ISLAMABAD-The Islamabad Capital Territory (ICT) Administration has disbursed over 32,000 pamphlets across the city, aimed at creating awareness against tobacco use among the masses during ongoing year.

The brochures were distributed during road-shows regarding drug abuse held at F-10 Markaz, G-9 Markaz, Kashmir Highway and G-11 traffic signals, Additional Deputy Commissioner Dr Asif Raheem, also in-charge of Tobacco Control Cell (ICT), told APP on Tuesday

The ICT teams in coordination with Metropolitan Corporation Islamabad and Capital Development Authority had displayed public awareness messages on tobacco through sign boards and polls to make federal capital tobacco-free.

With a special focus on youth, the local administration had approached public and private sector educational institutes and sensitised the students about the harmful effects of drugs, he added.

To promote smoke-free environments at public places in the federal capital, Raheem said, Pakistan Monument and the Lok Virsa Complex had already been declared ‘Tobacco Smoke-Free Zones.’

To a query, he said, on the request of ICT Auqaf department, the scholars were highlighting the health hazards of illegal substance abuse in their Friday sermons.

Meanwhile, social activists and health expert urged the government to develop legal framework and implement standardised plain packaging as effective tobacco control measure to reduce the attractiveness and appeal of tobacco products to consumers.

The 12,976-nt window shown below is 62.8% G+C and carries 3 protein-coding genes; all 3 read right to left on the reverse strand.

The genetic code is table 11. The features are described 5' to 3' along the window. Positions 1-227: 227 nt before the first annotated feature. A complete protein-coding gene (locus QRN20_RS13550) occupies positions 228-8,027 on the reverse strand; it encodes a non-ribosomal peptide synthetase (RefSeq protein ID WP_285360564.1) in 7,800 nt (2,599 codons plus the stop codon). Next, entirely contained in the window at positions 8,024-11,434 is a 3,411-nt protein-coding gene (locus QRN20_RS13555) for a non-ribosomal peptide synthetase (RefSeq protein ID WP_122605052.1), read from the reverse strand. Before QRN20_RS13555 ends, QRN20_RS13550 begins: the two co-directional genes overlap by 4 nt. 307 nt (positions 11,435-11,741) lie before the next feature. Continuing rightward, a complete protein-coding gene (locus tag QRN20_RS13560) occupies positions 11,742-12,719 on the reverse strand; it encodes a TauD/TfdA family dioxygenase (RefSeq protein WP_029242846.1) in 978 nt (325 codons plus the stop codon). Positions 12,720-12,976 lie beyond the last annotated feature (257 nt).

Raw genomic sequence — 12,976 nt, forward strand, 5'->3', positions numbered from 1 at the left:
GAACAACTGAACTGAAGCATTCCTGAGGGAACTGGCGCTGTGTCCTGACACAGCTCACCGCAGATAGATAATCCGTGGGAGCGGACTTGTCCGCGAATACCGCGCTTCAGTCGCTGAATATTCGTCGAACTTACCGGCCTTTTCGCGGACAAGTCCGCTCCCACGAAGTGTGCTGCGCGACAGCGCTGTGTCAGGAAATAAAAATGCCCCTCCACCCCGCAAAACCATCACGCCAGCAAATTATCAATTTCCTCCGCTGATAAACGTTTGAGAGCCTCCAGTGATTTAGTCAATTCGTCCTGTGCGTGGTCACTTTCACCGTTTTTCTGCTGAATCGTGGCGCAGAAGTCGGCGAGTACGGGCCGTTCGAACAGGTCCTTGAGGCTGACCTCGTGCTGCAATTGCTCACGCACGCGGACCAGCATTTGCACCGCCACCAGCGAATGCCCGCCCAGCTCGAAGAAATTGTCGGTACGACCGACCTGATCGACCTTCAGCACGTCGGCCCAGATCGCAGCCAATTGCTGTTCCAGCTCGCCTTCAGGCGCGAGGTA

Babar Saleem, a social activist said the tobacco industry had become very powerful and only interested in maximising their profit while playing with the lives of our young generation.

Due to political influence, they were successful in delaying cases in courts at domestic and international level, he claimed.

“All segment of the society will have to fight together to help save the lives of our future generation from this menace and should strive for tobacco free generation,” he added.

Dr Akhtar, a cardiologist at Pakistan Institute of Medical Sciences said that every year in Pakistan, 160,100 people were killed due to use of tobacco products while over 24 million users continued to use tobacco products, smoking over 85 billion sticks every year.

“To reduce and control use of tobacco products, standardised plain packaging is an effective demand reduction measure that can reduce the attractiveness of tobacco products, limits misleading packaging and labelling, and increases the effectiveness of health warnings,” he suggested.

Akhtar said the world has moved towards plain packaging, whereas, in Pakistan, plain packaging is not yet on our cards, which should be considered as way forward.